University delays building

Barry MacKay.
Barry MacKay.
The University of Otago has delayed the start of construction on two of the largest buildings in its more than $600 million building programme.

Construction on both the replacement dental school - previously estimated to cost between $50 million and $100 million - and science precinct redevelopment were scheduled to begin next year, but have now been delayed until early 2016, dependent on completion of designs, and approval by the university council.

University property services director Barry MacKay said the delay meant none of the ''major'' projects part of its ''priority development plan'' were expected to get under way next year.

''These are both complex projects, requiring considerable assessment, and quality design.

''The university would prefer to take extra time to ensure planning, design, estimates and approvals are carried out to a very high standard,'' Mr MacKay said.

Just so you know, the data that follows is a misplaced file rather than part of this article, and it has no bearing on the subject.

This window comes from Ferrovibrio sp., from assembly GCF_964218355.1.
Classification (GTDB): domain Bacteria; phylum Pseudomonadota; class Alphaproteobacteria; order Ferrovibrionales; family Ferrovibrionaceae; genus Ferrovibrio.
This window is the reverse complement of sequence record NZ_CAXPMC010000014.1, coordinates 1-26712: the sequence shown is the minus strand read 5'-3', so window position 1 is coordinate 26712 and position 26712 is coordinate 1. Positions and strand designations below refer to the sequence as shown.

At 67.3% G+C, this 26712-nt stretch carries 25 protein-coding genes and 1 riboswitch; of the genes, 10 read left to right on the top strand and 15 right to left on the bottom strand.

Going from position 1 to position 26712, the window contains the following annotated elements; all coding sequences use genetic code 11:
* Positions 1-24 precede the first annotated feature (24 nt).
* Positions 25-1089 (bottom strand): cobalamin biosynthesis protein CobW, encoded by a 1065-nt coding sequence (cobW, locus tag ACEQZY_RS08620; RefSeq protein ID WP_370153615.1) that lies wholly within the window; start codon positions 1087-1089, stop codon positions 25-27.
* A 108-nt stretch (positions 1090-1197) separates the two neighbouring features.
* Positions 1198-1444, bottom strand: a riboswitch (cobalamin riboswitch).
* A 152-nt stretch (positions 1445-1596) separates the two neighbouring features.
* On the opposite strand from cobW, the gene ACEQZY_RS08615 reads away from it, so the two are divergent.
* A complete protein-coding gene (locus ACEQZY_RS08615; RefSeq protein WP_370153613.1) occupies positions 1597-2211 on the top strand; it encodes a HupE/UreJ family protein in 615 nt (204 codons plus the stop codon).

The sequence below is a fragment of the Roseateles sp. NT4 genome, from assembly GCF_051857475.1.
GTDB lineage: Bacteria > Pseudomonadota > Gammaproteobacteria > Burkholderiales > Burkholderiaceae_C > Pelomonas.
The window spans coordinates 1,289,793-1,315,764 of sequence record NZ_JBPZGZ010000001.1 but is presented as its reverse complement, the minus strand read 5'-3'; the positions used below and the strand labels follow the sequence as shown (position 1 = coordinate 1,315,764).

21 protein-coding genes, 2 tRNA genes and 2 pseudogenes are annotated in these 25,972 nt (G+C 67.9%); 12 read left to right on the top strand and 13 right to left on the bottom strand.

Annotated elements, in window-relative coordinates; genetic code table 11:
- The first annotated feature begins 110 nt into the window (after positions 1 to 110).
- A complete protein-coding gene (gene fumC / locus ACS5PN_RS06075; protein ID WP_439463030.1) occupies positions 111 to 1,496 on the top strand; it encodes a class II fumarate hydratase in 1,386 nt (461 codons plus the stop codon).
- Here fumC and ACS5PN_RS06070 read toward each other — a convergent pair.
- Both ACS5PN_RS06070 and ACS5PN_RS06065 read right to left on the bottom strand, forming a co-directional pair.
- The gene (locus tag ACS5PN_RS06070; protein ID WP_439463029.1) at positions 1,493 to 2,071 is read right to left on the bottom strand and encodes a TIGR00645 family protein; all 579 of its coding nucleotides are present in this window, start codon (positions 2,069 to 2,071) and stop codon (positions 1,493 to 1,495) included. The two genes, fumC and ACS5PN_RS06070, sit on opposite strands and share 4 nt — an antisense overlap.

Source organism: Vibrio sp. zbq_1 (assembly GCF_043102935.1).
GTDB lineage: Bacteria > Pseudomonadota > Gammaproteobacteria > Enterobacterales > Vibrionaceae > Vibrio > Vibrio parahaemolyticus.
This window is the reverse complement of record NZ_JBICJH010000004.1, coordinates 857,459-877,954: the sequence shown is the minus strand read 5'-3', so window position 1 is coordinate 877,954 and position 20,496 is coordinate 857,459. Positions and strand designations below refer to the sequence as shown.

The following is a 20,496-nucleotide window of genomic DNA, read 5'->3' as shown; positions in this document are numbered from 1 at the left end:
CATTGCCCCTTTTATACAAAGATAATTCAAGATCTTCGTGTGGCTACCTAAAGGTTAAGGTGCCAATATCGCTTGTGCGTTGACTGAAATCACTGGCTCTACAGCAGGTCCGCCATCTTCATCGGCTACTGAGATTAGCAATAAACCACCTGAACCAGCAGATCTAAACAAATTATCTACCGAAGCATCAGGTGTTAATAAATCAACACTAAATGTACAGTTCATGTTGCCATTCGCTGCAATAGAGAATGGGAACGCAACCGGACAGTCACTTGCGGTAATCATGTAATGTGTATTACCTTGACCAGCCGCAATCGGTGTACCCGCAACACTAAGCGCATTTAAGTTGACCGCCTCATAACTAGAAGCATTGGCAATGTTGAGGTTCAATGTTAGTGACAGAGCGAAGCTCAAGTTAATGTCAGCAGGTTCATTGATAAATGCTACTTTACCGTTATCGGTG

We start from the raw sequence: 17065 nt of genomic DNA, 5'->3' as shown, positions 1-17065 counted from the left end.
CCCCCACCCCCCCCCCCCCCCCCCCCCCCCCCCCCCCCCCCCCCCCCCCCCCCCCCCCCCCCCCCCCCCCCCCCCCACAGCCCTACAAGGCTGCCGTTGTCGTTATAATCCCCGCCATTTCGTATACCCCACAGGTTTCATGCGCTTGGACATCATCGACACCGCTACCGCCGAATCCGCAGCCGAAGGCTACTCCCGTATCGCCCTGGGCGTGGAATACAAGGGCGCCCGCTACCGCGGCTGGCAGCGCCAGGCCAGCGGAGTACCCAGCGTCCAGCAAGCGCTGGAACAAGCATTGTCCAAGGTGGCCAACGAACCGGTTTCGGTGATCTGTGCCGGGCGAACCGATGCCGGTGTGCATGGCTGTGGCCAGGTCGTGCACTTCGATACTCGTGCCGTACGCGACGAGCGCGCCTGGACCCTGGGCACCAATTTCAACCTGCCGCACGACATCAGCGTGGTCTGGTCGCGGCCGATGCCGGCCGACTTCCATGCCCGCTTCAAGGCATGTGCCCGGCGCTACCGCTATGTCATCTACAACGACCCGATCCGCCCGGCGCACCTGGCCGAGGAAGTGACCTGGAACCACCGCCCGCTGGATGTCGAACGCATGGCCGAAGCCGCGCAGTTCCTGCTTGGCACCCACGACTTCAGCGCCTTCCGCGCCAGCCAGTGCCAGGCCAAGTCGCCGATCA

Despite the delay, the university had still set aside $37.1 million to spend on priority development plan projects yet to be approved, next year.

Mr MacKay said it was possible the Portobello Aquarium and Commerce Building redevelopment would start next year.

The university previously said a ''teaching, learning and research'' space was to be built in Portobello to replace the university's old aquarium building, which has been closed since 2012 after it was found to be quake-prone.

The space is to serve as a ''medium-term'' solution ahead of building a new aquarium, probably in the harbour basin area.

Asked if any changes had been made since details about the university's building plan, which involves more than 20 projects, were released earlier this year, Mr MacKay said it ''substantively remains the same'' and the completion date is still estimated to be 2028.

Asked if the $649.9 million estimate for the total plan still stood he said: ''This has always been a preliminary estimated cost only.

''The university has consistently indicated that this figure may yet be adjusted to reflect actual estimates based on more detailed design information.''

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